In the United States Court of Appeals For the Seventh Circuit
July 17, 2008 *fn1
JOSE GREGORIO ALTAMIRANDA VALE, PETITIONER-APPELLEE,
MARIA JOSE FIGUERA AVILA, RESPONDENT-APPELLANT.
Appeal from the United States District Court for the Central District of Illinois. No. 06 CV 1246-Joe Billy McDade, Judge.
The opinion of the court was delivered by: Posner, Circuit Judge.
ARGUED JULY 16, 2008
Before POSNER, FLAUM, and KANNE, Circuit Judges.
The petitioner, Vale, seeking the return of his children to Venezuela, filed suit in federal district court against their mother-Avila, his exwife-under the International Child Abduction Remedies Act, 42 U.S.C. §§ 11601 et seq. The Act, implementing the Hague Convention on the Civil Aspects of International Child Abduction, T.I.A.S. No. 11,670, 1343 U.N.T.S. 89 (Oct. 25, 1980) (which both the United States and Venezuela have signed), entitles a person whose child has been wrongfully removed to the United States (usually by a parent) in violation of the Hague Convention to sue the wrongdoer in federal court for the return of the child. 42 U.S.C. § 11603(b). The suit is begun by the filing of a petition rather than a complaint. 42 U.S.C. § 11603(b). Wrongful removal is defined as removal "in breach of rights of custody" vested in the party complaining of the removal. Hague Convention, Art. 3(a). These rights include "rights relating to the care of the person of the child and, in particular, the right to determine the child's place of residence." Id., Art. 5(a). The Convention also recognizes "rights of access," but they are limited to "the right to take a child for a limited period of time to a place other than the child's habitual residence," id., Art 5(b), and the violation of them is not deemed wrongful removal. Vale prevailed in the district court, which ordered the return of the children to Venezuela. We stayed the district court's order pending our decision of Avila's appeal.
The Convention seeks to discourage abductions by parents who either having lost, or expecting to lose, a custody battle remove children to a country whose courts are more likely to side with that parent. Kijowska v. Haines, 463 F.3d 583, 586 (7th Cir. 2006); Blondin v. Dubois, 189 F.3d 240, 246 (2d Cir. 1999). To prevent such forum shopping, the Convention requires that the determination of whether the child's removal was wrongful be made under the laws of the country in which the child has his or her "habitual residence." Hague Convention, Art. 3. The determination of "habitual residence" is to be based on the everyday meaning of these words rather than on the legal meaning that a particular jurisdiction attaches to them. Otherwise forum shopping would come in by the back door-the removing parent would remove the child to a jurisdiction that would define "habitual residence" favorably to the parent. Kijowska v. Haines, supra, 463 F.3d at 586. Should the courts of a nation that is not the child's habitual residence award custody to the parent who is not entitled to it under the law of the child's habitual residence, the custody decree is not a defense to an order to return the child. Hague Convention, Art. 17.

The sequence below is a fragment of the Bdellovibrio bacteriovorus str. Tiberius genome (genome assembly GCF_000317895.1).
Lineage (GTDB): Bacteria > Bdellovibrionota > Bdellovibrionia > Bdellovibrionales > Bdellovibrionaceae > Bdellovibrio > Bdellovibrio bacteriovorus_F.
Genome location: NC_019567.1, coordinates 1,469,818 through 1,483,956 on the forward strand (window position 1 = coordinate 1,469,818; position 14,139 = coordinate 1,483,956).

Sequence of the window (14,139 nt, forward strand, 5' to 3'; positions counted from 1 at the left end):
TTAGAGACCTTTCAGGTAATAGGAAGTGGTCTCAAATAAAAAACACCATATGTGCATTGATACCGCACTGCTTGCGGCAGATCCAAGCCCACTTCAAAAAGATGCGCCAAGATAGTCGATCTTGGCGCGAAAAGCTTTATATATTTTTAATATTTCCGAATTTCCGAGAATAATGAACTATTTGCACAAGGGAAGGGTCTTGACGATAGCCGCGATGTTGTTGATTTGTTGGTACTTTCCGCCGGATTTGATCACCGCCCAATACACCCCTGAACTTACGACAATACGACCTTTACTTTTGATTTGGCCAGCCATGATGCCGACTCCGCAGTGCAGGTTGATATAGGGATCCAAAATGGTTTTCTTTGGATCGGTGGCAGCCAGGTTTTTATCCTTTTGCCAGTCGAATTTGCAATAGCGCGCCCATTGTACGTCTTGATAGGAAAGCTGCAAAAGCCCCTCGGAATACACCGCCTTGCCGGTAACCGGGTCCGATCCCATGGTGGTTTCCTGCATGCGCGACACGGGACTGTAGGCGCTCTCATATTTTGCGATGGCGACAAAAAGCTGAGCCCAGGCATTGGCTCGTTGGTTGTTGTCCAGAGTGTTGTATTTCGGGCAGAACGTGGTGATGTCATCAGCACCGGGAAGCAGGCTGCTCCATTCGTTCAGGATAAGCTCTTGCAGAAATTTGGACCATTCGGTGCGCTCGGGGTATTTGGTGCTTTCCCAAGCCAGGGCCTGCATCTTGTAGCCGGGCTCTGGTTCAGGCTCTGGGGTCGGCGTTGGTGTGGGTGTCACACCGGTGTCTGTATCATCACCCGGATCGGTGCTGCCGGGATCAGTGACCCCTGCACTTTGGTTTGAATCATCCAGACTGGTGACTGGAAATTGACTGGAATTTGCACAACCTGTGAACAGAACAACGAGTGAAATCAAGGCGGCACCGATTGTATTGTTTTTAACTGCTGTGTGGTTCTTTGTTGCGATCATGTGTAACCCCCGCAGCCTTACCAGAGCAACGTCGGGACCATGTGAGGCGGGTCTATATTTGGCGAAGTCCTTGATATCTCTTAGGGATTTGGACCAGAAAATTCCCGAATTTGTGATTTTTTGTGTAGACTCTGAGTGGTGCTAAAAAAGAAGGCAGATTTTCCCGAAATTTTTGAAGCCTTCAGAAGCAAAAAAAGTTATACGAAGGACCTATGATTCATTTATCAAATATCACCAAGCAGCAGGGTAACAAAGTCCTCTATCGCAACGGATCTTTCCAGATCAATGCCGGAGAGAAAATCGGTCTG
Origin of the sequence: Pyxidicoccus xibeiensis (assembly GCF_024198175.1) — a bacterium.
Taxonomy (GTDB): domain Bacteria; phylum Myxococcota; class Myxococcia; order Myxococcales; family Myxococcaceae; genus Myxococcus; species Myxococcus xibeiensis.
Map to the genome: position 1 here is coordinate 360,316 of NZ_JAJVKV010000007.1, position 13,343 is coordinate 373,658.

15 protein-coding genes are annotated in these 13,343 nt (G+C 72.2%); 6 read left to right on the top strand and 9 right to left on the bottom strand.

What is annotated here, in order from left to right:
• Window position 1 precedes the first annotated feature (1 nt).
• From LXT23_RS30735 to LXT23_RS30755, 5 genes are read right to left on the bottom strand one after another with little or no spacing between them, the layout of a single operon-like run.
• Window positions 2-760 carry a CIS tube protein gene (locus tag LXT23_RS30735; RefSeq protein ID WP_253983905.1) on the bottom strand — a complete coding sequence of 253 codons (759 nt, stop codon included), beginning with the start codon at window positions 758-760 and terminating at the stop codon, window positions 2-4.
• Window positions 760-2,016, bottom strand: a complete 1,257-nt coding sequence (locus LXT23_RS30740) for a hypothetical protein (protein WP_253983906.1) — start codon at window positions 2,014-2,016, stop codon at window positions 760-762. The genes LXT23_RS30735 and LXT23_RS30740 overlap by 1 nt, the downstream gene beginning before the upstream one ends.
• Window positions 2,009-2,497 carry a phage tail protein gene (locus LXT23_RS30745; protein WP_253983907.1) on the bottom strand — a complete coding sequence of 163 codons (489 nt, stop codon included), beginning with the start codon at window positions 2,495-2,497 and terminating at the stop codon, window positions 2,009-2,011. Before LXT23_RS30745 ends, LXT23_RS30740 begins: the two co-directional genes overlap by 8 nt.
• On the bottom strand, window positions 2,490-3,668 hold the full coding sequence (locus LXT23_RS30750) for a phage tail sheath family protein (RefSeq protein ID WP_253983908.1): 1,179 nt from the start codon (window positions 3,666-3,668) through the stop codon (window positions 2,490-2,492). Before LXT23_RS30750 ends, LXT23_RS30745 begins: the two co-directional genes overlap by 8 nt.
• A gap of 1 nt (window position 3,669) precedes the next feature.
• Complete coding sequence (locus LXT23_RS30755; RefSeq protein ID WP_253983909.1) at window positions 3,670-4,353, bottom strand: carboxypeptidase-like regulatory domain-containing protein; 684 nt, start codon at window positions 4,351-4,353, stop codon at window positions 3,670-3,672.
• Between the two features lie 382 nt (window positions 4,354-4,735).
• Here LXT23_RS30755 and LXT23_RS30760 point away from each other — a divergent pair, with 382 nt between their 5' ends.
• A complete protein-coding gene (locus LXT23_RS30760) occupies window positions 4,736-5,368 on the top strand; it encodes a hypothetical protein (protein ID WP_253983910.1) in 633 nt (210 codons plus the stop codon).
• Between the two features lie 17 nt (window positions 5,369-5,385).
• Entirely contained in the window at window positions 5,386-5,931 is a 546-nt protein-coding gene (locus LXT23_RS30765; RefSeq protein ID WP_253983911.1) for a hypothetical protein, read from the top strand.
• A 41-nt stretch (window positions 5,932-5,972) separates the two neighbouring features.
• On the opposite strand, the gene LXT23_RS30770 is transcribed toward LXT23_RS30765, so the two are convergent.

The parties, Venezuelan citizens, were married in Venezuela in 1999 and the following year Avila gave birth to twins. But later she met an American man on the Internet and in 2005 asked Vale for a divorce. The parties divorced that year by mutual agreement. The divorce decree gave Avila physical custody of the children but gave both parents the right (and duty) of patria potestas. That is Latin for "paternal power," and in Roman law denoted the father's absolute right (including the right of life and death) over his wife, children, and other subordinate family members. Much modified, it survives as a legal doctrine in civil law countries, such as Venezuela, where it is defined (so far as bears on this case) as "all the duties and rights of the parents in relationship to their children who have not reached majority, regarding the care, development and education of their children." Ley Orgánica para la Protección del Niño y del Adolescente [Organic Law for the Protection of Children and Adolescents], tit. IV, ch. 2, § 1, art. 347. The duties and rights "include the physical custody, representation and administration of the property of the minor child(ren) subject to such authority." Id., art. 348. (The translation into English is by a translator hired by Vale, but Avila does not question its accuracy; nor shall we. We have not found an official translation.) The divorce decree also gave Vale unlimited visitation rights, custody of the children for two weekends a month, and the right of ne exeat, another civil law doctrine, whereby his consent was required before the children could leave the country. Id., § 5, art. 392.
The following year, Avila asked Vale for his consent to her taking the children with her to attend a wedding in Florida. She told him they'd be gone from Venezuela for only five days. She lied. She was moving to the United States with the children in order to marry the man she had met through the Internet. Vale agreed to let her take the kids to Florida for the wedding. She took them to Peoria, Illinois, and married her Internet pal.